Feature Week of July 4, 2004
THE MYTH OF BLACK POLITICAL EMPOWERMENT
Since Lyndon Johnson and Richard Nixon, U.S. Presidents have been gaining more strength from African American voters than African American voters have gained programs of social and legislative substance from them. Since Lyndon Johnson’s “Great Society” civil rights legislation and community development programs and Richard Nixon’s Black Enterprise programs, African American voters have given presidential candidates, mostly Democrats, their votes without issues directly impacting them having any prominence in the political parties’ platforms or discord. In the Johnson-Nixon era, the typical black family had 60 percent as much income as a white family - only 58 percent as much in 2002. Black infants are two-and-a-half times as likely as white infants to die before age one – a greater gap than in 1970. At the rate the black-white poverty gap has been narrowing since 1968, it will take until 2152 to close it.
So far, the only level of discord toward blacks in the 2004 presidential is two-party system rhetoric of “vote a Democrat in to keep a Republican out”. The talk among the so-called “black leadership” – civil rights heads and politicians who’ve set themselves up as liaisons and middle-men supposedly working for black interests – is “If you don’t vote for John Kerry we’ll have to deal with George Bush for another four years”. But that type talk only allows them to use black support and numbers as cattle counts to further their own agendas. Inside their communities, black political leaders say “some problems faced by blacks have improved” over the last 30 years. But, they take no accountability for economic, crime, drug, and other problems that have worsened in inner cities. The need for blacks to have these problems addressed has increased, not diminished.
In order for their vote to empower them, from now until Election Day black citizens need to hear concrete statements from all candidates regarding:
Employment and job opportunities for blacks - Black unemployment (11%) is consistently double that of white unemployment (5.1%).
Commitments to affirmative action - After more than 300 years of affirmative action to benefit white males, affirmative action for people of color and women is necessary to offset enduring historic wrongs and present-day inequalities. Affirmative action programs can be made to use a variety of methods to achieve increased diversity, including using race and gender among factors in evaluating suitability of job or school applicants.
War in Iraq - Sixty-five percent of blacks have opposed the war from the beginning. There is concern that blacks are a high proportion of casualties and about the $150 billion in financial resources going to the war and rebuilding of Iraq that could be used to bolster decaying black communities and commercial areas.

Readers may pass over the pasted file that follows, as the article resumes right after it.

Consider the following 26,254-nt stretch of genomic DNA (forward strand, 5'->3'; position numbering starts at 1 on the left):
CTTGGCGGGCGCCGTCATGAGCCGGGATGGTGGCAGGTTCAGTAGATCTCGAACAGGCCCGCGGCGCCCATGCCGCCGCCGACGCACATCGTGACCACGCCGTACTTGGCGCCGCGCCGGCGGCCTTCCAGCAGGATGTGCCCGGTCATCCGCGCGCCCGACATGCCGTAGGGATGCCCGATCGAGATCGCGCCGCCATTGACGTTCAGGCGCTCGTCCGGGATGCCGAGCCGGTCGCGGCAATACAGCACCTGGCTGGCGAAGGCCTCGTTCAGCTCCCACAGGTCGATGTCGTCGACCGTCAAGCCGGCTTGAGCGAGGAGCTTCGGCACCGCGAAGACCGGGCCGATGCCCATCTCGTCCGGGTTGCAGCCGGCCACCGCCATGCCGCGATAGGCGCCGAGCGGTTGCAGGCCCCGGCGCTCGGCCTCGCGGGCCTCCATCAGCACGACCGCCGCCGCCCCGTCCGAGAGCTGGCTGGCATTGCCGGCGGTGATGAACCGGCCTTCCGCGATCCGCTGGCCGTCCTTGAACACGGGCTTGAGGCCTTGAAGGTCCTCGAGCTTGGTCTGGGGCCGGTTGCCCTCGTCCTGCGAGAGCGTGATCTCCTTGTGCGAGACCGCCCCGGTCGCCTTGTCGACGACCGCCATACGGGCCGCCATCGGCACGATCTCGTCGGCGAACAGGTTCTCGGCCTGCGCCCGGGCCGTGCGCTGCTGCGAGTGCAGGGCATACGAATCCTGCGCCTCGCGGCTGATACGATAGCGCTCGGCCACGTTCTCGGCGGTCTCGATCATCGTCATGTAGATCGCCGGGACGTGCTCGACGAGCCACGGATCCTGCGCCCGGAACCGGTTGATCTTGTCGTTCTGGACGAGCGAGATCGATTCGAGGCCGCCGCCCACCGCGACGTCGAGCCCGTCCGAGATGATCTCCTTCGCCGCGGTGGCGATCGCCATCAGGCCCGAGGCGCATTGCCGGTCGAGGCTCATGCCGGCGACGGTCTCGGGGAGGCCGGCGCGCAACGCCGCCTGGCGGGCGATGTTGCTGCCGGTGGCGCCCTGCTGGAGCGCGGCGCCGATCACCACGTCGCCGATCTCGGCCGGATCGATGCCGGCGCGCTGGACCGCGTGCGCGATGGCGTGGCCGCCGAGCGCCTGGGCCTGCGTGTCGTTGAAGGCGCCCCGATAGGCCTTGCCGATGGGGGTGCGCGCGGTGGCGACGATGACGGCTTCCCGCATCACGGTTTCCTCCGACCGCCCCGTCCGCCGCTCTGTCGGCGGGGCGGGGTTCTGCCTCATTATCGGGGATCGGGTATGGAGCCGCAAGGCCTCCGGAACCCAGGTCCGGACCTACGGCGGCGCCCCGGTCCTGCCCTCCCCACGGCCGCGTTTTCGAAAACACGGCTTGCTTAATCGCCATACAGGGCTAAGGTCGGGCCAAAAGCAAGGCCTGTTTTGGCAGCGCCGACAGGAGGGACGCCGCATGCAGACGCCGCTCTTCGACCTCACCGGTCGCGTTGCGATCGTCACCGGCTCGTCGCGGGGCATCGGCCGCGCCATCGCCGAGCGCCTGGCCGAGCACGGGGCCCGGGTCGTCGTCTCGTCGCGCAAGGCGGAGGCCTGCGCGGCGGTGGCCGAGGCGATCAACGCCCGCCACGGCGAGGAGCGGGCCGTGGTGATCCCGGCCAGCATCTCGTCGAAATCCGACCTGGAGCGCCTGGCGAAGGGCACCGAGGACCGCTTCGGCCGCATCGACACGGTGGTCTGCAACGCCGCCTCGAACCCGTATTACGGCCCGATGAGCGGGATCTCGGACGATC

Reforming the criminal “injustice” system - Programs can be initiated to prevent crime through investments in education, rehabilitation and restoration of safe neighborhoods and communities. U.S. prisons host over 2 million people – a disproportionate number of African Americans.
Ending the War on Drugs and providing responsible and rehabilitation focused drug policies - The drug war is a failure. The nation spends more than $50 billion annually on the drug war while problems related to drug abuse continue to worsen. Acknowledge that drug abuse is a health problem with social and economic consequences and those solutions include – public health, social services and economic development. Bring some illegal drugs within the law by regulating, taxing and controlling them. Ending the drug war will dramatically reduce street crime, violence and homicides related to underground drug dealing.
Expanding and supporting minority business development programs - Minorities need broader opportunities in federal, state and local government procurement programs.
Making health care universally available - There are significant gaps in many health-related diseases and conditions between blacks and whites, as well as in the treatment of those conditions and insurance coverage. We need to increase patient choice and expand coverage and get help for more than 45 million Americans that have no health insurance; such as a single-payer program, with full medical coverage, that could provide health care that provides comprehensive benefits with quality care and cost controls to all Americans throughout their lives.
Provide equal access to education - African American education is highly segregated. Eighty percent of black kids go to schools that are more than 50 percent black and 60 percent of whites go to schools that are more than 50 percent white. Education is the route all people need to succeed and gain greater social mobility and professional status. Significant educational grants and government funding are needed to help gain black parity. Education is primarily the responsibility of state and local governments, but the federal government has a critical supporting role to play in ensuring that all children are provided with rich learning environments and equal educational opportunities.
African American voters can control their own destinies through proper exertion of their political power. Wouldn’t it be better for us if potential Presidential Administrations had made declarations for needs specific to our people before we commit to vote for them?
© 2000-2004 William Reed - www.BlackPressInternational.com